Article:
Colorful cure to February's monochromatic world

Photographer chose to debut her photos tonight to give viewers color

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Jennifer Kersten's first camera was small and plastic with 110 film and a square pop flash. It was a camera she begged her parents to give her for Christmas. The then third-grader quickly became an annoyance at family parties, recording everything she saw.

In high school, with a camera she borrowed from her older sister, Kersten entered a slide-show contest with her photos of an early morning garden, set to the Cat Stevens song "Morning has Broken." She won.

"My teacher urged me to pursue a career in photography," Kersten said. "Instead, I studied French and international relations. I don't think I picked up a camera for those four years."

After graduation, Kersten moved to Steamboat Springs to kill some time before her Peace Corps assignment. It was the sight of an old cabin on the side of a rural road that made Kersten want to pick up a camera again.

"Everytime I drove by, I wanted to photograph it," she said. "I had a need to get lost in that creative process again."

She bought a sturdy, manual SLR 35 mm camera, perfect for her two years in Guinea, West Africa.

"I carried (the camera) everywhere," she said. "I remember having it with me in the desert, and a girl told me that having the camera kept me from seeing things. But it wasn't until that moment that I realized the camera helped me really see. It was deepening my experience."

It also was keeping her sane. During the two years Kersten spent in the Peace Corps, Guinea was at the bottom of the United Nations' Physical Quality of Life Index.

"It was a difficult place to be," she said. "It's a beautiful country unless you are in town. There is so much hardship. But with my camera, I was constantly looking for the beauty and the positive emotion as opposed to the difficulties."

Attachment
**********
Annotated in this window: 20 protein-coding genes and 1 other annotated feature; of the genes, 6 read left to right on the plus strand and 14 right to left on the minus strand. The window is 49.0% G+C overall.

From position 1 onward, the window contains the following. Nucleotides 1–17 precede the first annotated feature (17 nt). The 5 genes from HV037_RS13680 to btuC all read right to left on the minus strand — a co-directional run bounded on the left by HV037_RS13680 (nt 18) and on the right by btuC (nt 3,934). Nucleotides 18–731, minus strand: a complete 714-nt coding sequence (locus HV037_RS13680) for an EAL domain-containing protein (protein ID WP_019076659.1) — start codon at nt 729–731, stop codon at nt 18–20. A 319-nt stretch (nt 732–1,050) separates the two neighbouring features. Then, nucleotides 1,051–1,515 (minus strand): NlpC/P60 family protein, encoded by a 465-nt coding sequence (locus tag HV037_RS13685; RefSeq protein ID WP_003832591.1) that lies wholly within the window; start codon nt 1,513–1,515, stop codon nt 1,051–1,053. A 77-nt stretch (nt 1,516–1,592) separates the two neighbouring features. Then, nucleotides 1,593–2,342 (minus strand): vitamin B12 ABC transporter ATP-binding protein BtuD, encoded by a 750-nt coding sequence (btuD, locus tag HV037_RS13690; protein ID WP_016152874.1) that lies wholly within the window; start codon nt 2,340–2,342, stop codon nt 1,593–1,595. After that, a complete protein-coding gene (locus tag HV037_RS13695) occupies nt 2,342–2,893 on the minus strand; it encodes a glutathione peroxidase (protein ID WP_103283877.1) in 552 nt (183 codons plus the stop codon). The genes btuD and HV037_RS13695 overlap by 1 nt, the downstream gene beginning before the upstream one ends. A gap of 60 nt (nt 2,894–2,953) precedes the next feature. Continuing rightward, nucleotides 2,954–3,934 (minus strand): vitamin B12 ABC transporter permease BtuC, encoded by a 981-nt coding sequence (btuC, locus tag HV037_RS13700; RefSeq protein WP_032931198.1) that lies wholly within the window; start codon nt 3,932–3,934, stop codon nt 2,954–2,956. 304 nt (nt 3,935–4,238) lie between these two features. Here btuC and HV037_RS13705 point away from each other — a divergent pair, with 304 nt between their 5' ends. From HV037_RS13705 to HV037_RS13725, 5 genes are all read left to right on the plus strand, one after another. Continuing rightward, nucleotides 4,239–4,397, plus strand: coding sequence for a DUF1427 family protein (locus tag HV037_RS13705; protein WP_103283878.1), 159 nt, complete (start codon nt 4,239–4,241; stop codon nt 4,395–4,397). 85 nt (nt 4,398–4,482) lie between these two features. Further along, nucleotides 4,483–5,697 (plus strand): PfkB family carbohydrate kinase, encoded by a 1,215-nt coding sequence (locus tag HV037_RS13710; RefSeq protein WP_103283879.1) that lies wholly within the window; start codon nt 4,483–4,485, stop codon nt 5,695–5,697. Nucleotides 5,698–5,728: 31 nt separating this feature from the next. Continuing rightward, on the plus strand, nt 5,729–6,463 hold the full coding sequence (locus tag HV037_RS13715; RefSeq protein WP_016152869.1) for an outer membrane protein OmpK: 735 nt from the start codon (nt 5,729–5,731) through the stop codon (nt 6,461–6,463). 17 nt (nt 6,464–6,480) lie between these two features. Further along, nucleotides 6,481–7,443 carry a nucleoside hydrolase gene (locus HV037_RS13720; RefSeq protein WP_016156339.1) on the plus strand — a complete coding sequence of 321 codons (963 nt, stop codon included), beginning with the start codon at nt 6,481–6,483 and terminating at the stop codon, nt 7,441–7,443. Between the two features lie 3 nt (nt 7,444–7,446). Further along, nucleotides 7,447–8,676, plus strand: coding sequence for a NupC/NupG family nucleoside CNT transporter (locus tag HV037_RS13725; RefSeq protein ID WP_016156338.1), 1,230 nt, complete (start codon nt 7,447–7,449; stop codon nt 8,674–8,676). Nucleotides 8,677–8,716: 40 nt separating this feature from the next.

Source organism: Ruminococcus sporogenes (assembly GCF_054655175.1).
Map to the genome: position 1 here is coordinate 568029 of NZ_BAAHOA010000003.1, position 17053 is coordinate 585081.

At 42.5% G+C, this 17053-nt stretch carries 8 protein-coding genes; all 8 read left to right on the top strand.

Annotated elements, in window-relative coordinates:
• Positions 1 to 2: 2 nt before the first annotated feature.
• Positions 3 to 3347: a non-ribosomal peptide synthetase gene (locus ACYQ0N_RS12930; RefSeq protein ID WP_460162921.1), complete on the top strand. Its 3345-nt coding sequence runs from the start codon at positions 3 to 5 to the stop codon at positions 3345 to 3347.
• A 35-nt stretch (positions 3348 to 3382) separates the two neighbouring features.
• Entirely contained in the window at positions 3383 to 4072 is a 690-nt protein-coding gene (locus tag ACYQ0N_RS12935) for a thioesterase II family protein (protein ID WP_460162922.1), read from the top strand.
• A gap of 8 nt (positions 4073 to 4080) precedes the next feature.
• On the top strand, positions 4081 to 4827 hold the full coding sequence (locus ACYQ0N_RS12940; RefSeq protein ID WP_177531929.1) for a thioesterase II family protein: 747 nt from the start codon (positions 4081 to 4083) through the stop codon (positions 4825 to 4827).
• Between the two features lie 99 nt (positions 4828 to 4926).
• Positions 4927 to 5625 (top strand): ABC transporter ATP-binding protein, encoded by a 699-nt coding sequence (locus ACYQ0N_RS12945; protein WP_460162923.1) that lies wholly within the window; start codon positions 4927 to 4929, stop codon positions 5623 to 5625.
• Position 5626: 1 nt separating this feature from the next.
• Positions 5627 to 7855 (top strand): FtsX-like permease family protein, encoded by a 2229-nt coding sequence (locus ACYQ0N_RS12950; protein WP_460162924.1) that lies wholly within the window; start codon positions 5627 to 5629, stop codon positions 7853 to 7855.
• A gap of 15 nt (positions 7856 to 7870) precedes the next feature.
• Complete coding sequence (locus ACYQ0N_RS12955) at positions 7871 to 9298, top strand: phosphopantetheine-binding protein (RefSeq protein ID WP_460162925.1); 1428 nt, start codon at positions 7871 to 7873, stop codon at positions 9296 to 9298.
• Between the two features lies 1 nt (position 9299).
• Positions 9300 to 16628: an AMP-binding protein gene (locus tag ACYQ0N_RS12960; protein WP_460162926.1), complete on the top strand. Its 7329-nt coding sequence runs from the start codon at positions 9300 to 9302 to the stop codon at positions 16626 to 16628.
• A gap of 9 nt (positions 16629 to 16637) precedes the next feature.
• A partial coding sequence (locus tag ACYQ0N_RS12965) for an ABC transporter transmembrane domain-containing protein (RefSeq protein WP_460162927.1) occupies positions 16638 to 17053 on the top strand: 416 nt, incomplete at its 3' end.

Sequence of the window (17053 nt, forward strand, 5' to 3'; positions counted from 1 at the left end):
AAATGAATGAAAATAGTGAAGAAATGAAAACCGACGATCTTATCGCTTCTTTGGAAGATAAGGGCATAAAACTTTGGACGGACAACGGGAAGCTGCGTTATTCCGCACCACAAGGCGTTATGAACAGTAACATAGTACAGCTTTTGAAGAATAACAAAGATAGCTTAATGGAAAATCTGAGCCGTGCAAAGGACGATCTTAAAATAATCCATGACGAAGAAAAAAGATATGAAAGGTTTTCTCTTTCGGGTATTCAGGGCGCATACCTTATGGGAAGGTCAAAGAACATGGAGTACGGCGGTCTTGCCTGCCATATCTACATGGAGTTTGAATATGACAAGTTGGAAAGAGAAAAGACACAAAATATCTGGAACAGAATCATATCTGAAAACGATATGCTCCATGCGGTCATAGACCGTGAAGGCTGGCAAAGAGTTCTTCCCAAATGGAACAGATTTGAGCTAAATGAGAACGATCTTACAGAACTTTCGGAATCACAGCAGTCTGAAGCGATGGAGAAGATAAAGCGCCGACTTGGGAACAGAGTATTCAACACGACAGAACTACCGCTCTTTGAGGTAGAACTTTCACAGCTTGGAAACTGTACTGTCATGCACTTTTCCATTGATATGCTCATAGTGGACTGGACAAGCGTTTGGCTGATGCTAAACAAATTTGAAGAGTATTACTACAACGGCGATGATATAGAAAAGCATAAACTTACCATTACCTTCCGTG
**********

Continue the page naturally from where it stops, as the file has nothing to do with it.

Toward the end of her term in Guinea, Kersten listened as fellow Peace Corps volunteers made plans for law school, which had once been her plan, as well.

"But all I knew was that I wanted to move to Steamboat," she said. "And I knew I wanted to pursue photography."

Now 34, Kersten is having her first solo exhibit, a colorful exploration of the area in summertime, including several macro studies of flowers.

Her photos will come as a needed relief to Steamboat residents growing tired of the monochromatic world of slush and crust.

One of her most popular images, "Diamond Lines," was taken last June behind the Depot Art Center. The viewer sees straight down the train tracks to Sleeping Giant. It had just rained and the 7 p.m. sun was out again. Kersten had been on the bridge photographing kayakers and turned around to see the entire scene, green and glowing from the moisture and the light.

In Kersten's landscapes, the eye often is following a line drawn across the scene by something such as a train track or, in the case of a photo she took on Buffalo Pass, a buck rail fence.

For eight years, every time she passed that fence, she thought about photographing it. She finally brought her camera to the spot last spring.

Each one of Kersten's pieces is blown up as large as she can make it using a drum scanner and finished as high quality, giclee prints.

"My goal is to print really big and see what happens," she said. In a series of photographs titled Columbine I, II and III, the viewer is brought into the body of the flower. Kersten photographed that same flower on the side of the road in Dakota Ridge for 1 1/2 hours.

"I really worked that flower," she said. "With a macro lens, you can get closer to an object and see it in an abstract way. To me, the flower itself is not interesting. It's the color."

She purposely chose to show her colorful images today because this is the time of year when "everyone is kind of over it," she said. "They are ready to see some color."

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